Advertisements

87 Comments

Filed under Arminianism, Calvinism, Calvinist proof texts, faith, grace, hardening

Bono Interview – Grace Over Karma

Wesleyan Arminian is usually a “Bono free” zone, however, I found this Q&A with Bono to be interesting.

Bono: My understanding of the Scriptures has been made simple by the person of Christ. Christ teaches that God is love. What does that mean? What it means for me: a study of the life of Christ. Love here describes itself as a child born in straw poverty, the most vulnerable situation of all, without honor. I don’t let my religious world get too complicated. I just kind of go: Well, I think I know what God is. God is love, and as much as I respond  in allowing myself to be transformed by that love and acting in that love, that’s my religion. Where things get complicated for me, is when I try to live this love. Now that’s not so easy.”

Make sure to read on to get his thoughts on Grace and the deity of Christ.

Interview here: Grace Over Karma

1 Comment

Filed under General Interest, grace

Wonderful Grace of Jesus

Here’s a great old Holiness hymn about the grace of Jesus.   I  like how it illustrates how rich the Arminian concept of grace is.

Wonderful Grace of Jesus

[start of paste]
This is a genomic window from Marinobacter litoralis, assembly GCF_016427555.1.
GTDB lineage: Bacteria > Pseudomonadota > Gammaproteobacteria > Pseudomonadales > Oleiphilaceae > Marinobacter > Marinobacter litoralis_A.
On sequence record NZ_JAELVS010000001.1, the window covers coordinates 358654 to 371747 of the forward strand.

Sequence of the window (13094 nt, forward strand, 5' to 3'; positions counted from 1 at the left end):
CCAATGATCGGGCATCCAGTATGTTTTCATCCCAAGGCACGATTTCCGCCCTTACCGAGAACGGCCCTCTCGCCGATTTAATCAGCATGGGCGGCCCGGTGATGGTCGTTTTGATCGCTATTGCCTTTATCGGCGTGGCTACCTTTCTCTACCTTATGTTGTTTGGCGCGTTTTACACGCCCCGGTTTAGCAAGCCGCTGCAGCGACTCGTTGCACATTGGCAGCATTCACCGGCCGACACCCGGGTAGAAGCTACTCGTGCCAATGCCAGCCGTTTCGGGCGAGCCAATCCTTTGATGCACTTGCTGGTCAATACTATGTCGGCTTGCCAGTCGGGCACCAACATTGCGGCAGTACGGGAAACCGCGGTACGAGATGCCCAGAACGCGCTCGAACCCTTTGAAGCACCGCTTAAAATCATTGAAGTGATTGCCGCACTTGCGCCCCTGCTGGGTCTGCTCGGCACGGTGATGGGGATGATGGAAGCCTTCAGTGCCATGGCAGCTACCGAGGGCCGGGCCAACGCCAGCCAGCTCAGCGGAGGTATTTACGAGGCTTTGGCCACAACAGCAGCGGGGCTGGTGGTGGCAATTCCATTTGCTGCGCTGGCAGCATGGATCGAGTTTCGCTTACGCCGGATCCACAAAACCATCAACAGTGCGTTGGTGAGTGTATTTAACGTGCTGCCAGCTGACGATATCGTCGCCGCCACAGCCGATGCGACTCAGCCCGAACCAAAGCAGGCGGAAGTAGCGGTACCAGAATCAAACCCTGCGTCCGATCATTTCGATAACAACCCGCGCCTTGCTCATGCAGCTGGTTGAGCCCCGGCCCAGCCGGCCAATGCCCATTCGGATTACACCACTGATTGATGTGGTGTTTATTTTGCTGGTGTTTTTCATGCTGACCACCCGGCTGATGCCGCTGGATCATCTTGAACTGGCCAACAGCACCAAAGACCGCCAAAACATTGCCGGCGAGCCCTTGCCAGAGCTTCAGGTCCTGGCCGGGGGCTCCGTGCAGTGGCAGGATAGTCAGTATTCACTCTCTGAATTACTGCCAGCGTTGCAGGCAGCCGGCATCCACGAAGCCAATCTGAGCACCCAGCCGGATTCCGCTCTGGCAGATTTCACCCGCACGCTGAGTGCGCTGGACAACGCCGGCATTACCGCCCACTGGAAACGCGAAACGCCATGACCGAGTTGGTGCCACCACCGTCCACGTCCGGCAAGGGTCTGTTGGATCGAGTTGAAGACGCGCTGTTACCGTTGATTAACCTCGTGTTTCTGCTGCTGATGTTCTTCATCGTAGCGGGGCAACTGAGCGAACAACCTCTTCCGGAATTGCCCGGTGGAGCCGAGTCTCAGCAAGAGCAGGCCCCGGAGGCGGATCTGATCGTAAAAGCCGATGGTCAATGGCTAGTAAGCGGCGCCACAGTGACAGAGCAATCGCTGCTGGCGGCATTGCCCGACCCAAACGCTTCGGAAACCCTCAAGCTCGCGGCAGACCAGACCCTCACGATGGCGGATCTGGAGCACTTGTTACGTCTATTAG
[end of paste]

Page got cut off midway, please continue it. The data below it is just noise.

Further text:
by Haldor Lillenas
(Verison on YouTube here)

Wonderful grace of Jesus,
Greater than all my sin;
How shall my tongue describe it,
Where shall its praise begin?
Taking away my burden,
Setting my spirit free,
For the wonderful grace of Jesus reaches me.

Wonderful the matchless grace of Jesus,
Deeper than the mighty rolling sea;
Higher than the mountain, sparkling like a fountain,
All sufficient grace for even me;
Broader than the scope of my transgressions,
Greater far than all my sin and shame;
O magnify the precious Name of Jesus,
Praise His Name!

Wonderful grace of Jesus,
Reaching to all the lost,
By it I have been pardoned,
Saved to the uttermost;
Chains have been torn asunder,
Giving me liberty;
For the wonderful grace of Jesus reaches me.

Wonderful grace of Jesus,
Reaching the most defiled,
By its transforming power,
Making him God’s dear child,
Purchasing peace and heaven,
For all eternity;
For the wonderful grace of Jesus reaches me.

1 Comment

Filed under grace, music